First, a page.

2013-07-03 / News

New museum exhibit looks at island’s historic architecture

By Ken Shane


Shingle-style houses, like Onarock on Walcott Avenue, are noted for their porches and the way the building is integrated into the surrounding landscape. 
Photo by jim buttrick Shingle-style houses, like Onarock on Walcott Avenue, are noted for their porches and the way the building is integrated into the surrounding landscape. Photo by jim buttrick A new exhibit at the Jamestown Historical Society Museum focuses on the architectural history of Conanicut Island. The exhibit – “Architectural Styles in Jamestown: 1700-1950” – is curated by Jim Buttrick.

According to Rosemary Enright, the idea for the exhibition stemmed from a library lecture given by Buttrick last year on the subject. She said his presentation about Jamestown’s lost architecture, including summerhouses that had been torn down to make room for Fort Wetherill, created some buzz.

“Several people had expressed interest in architectural styles,” said Enright. “I spoke to Jim and this was his idea. I certainly think it’s a good one.”

Enright said most of the houses featured in the exhibit are still around, although they may have been changed considerably over the years.

“We tried to keep it to houses that people could actually go and look at,” Enright said. “There are only two photographs in the whole exhibit of houses that don’t still exist in one form or another.”

The exhibit only goes to 1950, partially to keep the historic aspect of the exhibit, but also because it would have been difficult to select any styles locally that have come on the scene since then. Most of the styles seen on the island are traditional, although they may have been modified to bring them up to date.

In addition to panels that display photos accompanied by captions, the exhibit includes artifacts taken from historic homes and restored. Among them is a stained-glassed window from one of the Three Sisters, which is currently being worked on. The window will be returned to the building when the restoration is complete.

There are also windows and a hinged door from a house on Bryer Avenue that was built in the 1890s, as well as pillars from the old Bayview Hotel that was torn down in 1983.

“These are so that people can get a real feel for what some of the characteristics were during the time period,” Enright said.

Buttrick said he’s been interested in architecture since his high school days, and although he did not become an architect, he spends a lot of his time involved with architectural history. He travels with groups that study architecture and does a lot of reading on the subject.

“I’m really more of an amateur architectural historian,” Buttrick said. “But it’s a strong interest of mine.”

Buttrick has been a contributor to the historical society on the subject, both as a writer and photographer.

In a past exhibition, Buttrick focused on Charles Bevins, who was Jamestown’s principal architect for the shingle style. The current exhibit steps back to look at Jamestown from a larger historical context. According to Buttrick, the heart of the display is the discussion of photographs and text that relate to 12 styles of Jamestown architecture.

The seven primary styles are featured in large panels. The panels include key points of the architectural style, as well as photographs of local houses built that way. There is also text describing where the style came from, and its place in architectural history.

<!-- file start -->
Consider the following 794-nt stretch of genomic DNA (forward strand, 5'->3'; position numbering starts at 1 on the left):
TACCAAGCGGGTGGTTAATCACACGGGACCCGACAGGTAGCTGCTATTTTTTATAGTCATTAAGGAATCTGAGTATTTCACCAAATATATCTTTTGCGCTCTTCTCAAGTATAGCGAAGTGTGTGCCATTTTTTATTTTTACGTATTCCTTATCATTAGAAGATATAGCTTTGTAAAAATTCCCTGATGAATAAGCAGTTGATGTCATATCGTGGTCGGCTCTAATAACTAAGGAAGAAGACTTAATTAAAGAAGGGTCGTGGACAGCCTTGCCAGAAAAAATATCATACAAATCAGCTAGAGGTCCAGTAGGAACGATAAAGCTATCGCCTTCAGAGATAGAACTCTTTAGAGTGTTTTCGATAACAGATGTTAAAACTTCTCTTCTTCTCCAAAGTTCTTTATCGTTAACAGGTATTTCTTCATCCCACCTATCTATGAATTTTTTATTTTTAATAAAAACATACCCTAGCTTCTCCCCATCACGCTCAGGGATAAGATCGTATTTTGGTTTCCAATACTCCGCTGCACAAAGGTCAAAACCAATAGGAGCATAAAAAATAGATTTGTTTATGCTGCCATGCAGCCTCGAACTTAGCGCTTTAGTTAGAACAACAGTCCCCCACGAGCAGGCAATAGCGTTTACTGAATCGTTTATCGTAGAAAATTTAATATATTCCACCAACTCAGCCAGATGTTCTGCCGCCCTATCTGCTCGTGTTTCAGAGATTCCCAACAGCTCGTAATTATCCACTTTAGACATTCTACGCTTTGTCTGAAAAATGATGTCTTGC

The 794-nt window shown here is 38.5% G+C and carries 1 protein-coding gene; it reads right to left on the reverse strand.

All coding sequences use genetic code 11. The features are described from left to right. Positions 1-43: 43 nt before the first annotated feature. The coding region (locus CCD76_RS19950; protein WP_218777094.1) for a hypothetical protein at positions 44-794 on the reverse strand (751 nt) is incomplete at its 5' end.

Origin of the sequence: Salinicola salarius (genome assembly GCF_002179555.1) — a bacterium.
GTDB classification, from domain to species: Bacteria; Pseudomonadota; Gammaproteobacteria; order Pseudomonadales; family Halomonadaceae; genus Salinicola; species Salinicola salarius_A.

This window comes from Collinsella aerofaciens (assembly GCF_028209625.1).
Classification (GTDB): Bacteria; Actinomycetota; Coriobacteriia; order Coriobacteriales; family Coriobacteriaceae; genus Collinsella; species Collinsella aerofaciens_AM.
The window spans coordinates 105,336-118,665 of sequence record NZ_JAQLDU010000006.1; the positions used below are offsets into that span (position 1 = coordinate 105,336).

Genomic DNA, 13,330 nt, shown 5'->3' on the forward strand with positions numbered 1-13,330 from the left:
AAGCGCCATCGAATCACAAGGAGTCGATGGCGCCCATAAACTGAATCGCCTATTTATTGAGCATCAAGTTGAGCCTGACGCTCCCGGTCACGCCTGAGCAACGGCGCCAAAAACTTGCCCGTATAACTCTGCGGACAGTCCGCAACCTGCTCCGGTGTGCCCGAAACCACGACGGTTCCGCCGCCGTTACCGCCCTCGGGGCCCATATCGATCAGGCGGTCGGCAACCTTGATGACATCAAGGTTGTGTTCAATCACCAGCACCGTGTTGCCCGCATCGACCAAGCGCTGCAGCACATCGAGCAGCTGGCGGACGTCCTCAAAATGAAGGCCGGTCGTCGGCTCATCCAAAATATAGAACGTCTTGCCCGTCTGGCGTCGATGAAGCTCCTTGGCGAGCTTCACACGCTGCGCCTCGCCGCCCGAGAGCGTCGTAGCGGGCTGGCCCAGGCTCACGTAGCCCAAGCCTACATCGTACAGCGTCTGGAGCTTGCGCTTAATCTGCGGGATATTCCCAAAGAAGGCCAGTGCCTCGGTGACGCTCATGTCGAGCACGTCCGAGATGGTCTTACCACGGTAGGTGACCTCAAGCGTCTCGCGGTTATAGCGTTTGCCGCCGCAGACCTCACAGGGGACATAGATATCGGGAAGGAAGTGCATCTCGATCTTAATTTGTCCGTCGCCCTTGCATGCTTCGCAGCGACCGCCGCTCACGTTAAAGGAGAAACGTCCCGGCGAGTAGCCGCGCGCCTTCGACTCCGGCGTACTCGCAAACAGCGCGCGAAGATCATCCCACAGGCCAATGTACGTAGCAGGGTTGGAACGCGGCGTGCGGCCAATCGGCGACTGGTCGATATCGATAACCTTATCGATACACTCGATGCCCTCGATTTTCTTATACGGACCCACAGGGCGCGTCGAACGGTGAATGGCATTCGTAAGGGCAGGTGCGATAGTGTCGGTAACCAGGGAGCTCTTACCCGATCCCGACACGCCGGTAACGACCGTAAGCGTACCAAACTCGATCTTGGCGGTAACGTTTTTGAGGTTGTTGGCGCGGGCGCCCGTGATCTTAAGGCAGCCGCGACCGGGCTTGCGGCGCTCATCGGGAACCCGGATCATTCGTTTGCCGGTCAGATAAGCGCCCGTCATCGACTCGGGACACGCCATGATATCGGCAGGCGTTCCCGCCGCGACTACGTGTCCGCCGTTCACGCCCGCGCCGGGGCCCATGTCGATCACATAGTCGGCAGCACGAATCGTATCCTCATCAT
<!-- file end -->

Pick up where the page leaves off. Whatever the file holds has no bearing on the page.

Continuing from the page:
Buttrick said the exhibition also looks at styles that have been commonly used elsewhere, but were not prevalent here. He called these “anomalous” styles because although they are seldom found on the island, examples can be found.

“They’re rare, they don’t show up, but somebody decided they needed a stick-style house so one got built,” Buttrick said. “It didn’t last very long but it made a statement. It seemed very out of character for Jamestown, but there it is.”

Buttrick said he is not trying to make any hard points by including the artifacts in the exhibit. Instead, he is trying to make people aware of building elements that tend to define a style. Windows and doors themselves, as well as the way they are organized stylistically in the building, are a critical starting point, according to Buttrick.

In the 1890s, there was the possibility that Jamestown’s iconic Horsehead house would be taken by the government for Fort Wetherill. The exhibit features extensive plans by Bevins, the original designer of Horsehead, for a replacement house. These plans provide a look at what an architect would have changed 10 years after his original design. There are also drawings of renovations that Bevins proposed for the original building.

“These days if somebody wants to make a change to an important house like Horsehead, they try to keep it as much in the original style as possible,” Buttrick said. “Back when those styles were current, the orientation was different. It was to be up to date. So when you added onto your house or made changes, you emphasized current styles.”

The exhibit at the Narragansett Avenue museum is open to the public Wednesdays through Sundays from 1 to 4 p.m. On Sunday, July 7, Buttrick will be on hand to provide a curator’s perspective and answer questions on the display.

Island homes will also be at the forefront of the society’s annual meeting on Aug. 8 at the library. This year’s speaker will be Ron Onorato, head of the arts department at the University of Rhode Island. He will speak about Jamestown architecture, which dovetails with the current exhibit at the museum.

In other JHS news, the Jamestown Windmill, which dates back to 1787, is now open to visitors on weekends and holidays though Columbus Day from 1 to 4 p.m.

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